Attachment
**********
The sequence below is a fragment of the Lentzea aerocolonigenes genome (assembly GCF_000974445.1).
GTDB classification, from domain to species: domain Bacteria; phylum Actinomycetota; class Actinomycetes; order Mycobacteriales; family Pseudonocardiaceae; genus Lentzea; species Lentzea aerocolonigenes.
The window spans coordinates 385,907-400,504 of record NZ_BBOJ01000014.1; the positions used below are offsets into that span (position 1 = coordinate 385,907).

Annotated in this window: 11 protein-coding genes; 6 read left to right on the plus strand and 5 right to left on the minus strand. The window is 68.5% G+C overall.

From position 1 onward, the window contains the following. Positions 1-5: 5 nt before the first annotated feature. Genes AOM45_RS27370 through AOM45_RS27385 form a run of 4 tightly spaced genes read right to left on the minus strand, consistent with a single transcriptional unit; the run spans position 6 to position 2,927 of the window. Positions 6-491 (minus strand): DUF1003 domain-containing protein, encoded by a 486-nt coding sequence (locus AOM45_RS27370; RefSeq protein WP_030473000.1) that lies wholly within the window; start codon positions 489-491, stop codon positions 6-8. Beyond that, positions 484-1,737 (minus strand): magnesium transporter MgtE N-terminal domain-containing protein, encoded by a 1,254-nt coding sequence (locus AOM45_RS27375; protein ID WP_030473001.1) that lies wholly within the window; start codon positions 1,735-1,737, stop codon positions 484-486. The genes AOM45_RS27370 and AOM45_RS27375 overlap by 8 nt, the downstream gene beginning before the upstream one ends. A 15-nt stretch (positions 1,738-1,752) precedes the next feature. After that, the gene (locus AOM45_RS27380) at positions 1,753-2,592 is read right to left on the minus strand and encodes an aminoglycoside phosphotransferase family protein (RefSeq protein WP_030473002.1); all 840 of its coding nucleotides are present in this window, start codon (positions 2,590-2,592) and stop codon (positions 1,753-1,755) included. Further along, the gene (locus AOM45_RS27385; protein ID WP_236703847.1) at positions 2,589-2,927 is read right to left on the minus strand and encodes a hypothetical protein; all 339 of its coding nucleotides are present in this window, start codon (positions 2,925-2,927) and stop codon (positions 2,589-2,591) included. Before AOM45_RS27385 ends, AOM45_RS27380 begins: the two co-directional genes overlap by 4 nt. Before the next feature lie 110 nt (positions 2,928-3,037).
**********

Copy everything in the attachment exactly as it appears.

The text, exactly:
The sequence below is a fragment of the Lentzea aerocolonigenes genome (assembly GCF_000974445.1).
GTDB classification, from domain to species: domain Bacteria; phylum Actinomycetota; class Actinomycetes; order Mycobacteriales; family Pseudonocardiaceae; genus Lentzea; species Lentzea aerocolonigenes.
The window spans coordinates 385,907-400,504 of record NZ_BBOJ01000014.1; the positions used below are offsets into that span (position 1 = coordinate 385,907).

Annotated in this window: 11 protein-coding genes; 6 read left to right on the plus strand and 5 right to left on the minus strand. The window is 68.5% G+C overall.

From position 1 onward, the window contains the following. Positions 1-5: 5 nt before the first annotated feature. Genes AOM45_RS27370 through AOM45_RS27385 form a run of 4 tightly spaced genes read right to left on the minus strand, consistent with a single transcriptional unit; the run spans position 6 to position 2,927 of the window. Positions 6-491 (minus strand): DUF1003 domain-containing protein, encoded by a 486-nt coding sequence (locus AOM45_RS27370; RefSeq protein WP_030473000.1) that lies wholly within the window; start codon positions 489-491, stop codon positions 6-8. Beyond that, positions 484-1,737 (minus strand): magnesium transporter MgtE N-terminal domain-containing protein, encoded by a 1,254-nt coding sequence (locus AOM45_RS27375; protein ID WP_030473001.1) that lies wholly within the window; start codon positions 1,735-1,737, stop codon positions 484-486. The genes AOM45_RS27370 and AOM45_RS27375 overlap by 8 nt, the downstream gene beginning before the upstream one ends. A 15-nt stretch (positions 1,738-1,752) precedes the next feature. After that, the gene (locus AOM45_RS27380) at positions 1,753-2,592 is read right to left on the minus strand and encodes an aminoglycoside phosphotransferase family protein (RefSeq protein WP_030473002.1); all 840 of its coding nucleotides are present in this window, start codon (positions 2,590-2,592) and stop codon (positions 1,753-1,755) included. Further along, the gene (locus AOM45_RS27385; protein ID WP_236703847.1) at positions 2,589-2,927 is read right to left on the minus strand and encodes a hypothetical protein; all 339 of its coding nucleotides are present in this window, start codon (positions 2,925-2,927) and stop codon (positions 2,589-2,591) included. Before AOM45_RS27385 ends, AOM45_RS27380 begins: the two co-directional genes overlap by 4 nt. Before the next feature lie 110 nt (positions 2,928-3,037).